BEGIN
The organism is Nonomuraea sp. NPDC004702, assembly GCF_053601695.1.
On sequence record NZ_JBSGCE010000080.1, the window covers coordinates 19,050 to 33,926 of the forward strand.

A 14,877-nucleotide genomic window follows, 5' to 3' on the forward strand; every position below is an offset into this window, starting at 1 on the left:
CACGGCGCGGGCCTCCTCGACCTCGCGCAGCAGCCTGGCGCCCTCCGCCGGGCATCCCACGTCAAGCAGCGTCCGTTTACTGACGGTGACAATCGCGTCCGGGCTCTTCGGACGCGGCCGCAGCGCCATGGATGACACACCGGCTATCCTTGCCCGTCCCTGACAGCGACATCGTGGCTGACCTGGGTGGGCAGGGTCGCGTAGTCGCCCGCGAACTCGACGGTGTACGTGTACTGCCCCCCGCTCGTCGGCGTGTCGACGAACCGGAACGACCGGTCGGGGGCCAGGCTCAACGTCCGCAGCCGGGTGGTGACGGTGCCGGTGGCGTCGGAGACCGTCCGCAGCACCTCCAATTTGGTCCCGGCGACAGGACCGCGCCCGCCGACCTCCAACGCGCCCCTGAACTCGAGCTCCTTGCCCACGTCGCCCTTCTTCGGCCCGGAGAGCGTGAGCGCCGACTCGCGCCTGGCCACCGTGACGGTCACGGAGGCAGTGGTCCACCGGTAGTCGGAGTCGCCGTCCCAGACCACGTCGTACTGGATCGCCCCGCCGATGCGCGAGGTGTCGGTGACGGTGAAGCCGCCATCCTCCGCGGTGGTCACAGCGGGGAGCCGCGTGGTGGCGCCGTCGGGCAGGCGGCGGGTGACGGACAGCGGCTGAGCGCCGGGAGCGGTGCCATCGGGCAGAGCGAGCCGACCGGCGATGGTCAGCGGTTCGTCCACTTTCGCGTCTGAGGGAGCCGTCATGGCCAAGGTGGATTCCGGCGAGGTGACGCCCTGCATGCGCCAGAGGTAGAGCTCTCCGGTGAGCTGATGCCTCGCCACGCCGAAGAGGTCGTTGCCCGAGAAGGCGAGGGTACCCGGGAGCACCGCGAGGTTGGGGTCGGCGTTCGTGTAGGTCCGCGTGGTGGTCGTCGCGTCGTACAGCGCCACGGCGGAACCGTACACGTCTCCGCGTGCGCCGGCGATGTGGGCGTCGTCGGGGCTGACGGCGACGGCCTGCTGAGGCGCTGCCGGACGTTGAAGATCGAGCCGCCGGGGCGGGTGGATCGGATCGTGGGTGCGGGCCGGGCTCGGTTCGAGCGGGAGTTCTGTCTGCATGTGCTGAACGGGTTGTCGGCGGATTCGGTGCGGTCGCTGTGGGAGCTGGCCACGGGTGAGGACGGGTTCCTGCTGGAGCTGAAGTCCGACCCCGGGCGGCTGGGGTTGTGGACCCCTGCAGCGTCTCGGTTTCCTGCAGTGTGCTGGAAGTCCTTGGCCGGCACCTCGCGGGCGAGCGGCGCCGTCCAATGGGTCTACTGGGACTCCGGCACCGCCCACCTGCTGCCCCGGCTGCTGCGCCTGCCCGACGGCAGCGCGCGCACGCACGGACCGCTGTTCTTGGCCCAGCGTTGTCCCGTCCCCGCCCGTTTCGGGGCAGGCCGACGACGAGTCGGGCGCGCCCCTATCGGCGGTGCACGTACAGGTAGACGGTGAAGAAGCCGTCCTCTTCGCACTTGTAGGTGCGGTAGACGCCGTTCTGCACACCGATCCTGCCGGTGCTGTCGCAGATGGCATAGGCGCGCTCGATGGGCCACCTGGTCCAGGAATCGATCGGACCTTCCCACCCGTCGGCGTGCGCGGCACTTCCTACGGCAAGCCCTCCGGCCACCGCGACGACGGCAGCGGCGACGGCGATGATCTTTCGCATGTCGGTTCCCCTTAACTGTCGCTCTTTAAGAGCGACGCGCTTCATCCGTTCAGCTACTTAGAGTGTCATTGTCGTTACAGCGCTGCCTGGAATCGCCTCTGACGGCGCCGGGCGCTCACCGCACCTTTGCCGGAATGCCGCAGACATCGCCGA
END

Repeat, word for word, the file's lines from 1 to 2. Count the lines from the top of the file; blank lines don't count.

The organism is Nonomuraea sp. NPDC004702, assembly GCF_053601695.1.
On sequence record NZ_JBSGCE010000080.1, the window covers coordinates 19,050 to 33,926 of the forward strand.